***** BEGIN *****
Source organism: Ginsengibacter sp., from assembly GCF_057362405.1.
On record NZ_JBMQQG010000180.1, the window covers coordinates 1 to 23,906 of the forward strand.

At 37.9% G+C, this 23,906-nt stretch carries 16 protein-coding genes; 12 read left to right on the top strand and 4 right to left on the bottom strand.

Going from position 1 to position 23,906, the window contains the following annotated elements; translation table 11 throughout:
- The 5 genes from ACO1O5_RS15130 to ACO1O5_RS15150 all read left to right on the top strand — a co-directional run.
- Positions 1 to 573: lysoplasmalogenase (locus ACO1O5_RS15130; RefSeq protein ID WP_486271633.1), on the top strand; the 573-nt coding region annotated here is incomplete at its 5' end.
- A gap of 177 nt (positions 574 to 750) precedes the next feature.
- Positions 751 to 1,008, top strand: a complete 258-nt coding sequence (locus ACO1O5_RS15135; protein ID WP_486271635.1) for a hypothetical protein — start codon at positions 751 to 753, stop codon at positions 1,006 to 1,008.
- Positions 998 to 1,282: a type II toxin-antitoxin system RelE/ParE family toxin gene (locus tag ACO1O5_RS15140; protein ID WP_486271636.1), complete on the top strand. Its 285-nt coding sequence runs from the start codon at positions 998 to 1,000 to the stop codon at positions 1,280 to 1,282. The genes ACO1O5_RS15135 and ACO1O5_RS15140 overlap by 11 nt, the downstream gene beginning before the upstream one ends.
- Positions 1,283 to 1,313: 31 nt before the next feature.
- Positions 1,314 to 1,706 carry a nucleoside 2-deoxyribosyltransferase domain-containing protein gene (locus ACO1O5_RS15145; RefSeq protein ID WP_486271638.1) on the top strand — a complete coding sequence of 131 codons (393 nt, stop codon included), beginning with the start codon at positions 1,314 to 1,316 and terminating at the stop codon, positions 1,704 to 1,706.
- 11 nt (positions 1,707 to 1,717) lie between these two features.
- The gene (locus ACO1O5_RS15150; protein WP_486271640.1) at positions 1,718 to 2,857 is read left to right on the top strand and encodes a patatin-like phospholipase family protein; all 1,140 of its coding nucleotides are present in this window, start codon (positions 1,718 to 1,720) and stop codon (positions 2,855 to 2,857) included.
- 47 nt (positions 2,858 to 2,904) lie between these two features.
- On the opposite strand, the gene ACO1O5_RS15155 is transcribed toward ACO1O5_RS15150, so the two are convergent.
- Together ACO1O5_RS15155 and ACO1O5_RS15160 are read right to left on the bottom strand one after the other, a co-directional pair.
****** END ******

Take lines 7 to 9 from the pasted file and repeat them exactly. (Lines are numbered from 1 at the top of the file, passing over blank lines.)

- A gap of 177 nt (positions 574 to 750) precedes the next feature.
- Positions 751 to 1,008, top strand: a complete 258-nt coding sequence (locus ACO1O5_RS15135; protein ID WP_486271635.1) for a hypothetical protein — start codon at positions 751 to 753, stop codon at positions 1,006 to 1,008.
- Positions 998 to 1,282: a type II toxin-antitoxin system RelE/ParE family toxin gene (locus tag ACO1O5_RS15140; protein ID WP_486271636.1), complete on the top strand. Its 285-nt coding sequence runs from the start codon at positions 998 to 1,000 to the stop codon at positions 1,280 to 1,282. The genes ACO1O5_RS15135 and ACO1O5_RS15140 overlap by 11 nt, the downstream gene beginning before the upstream one ends.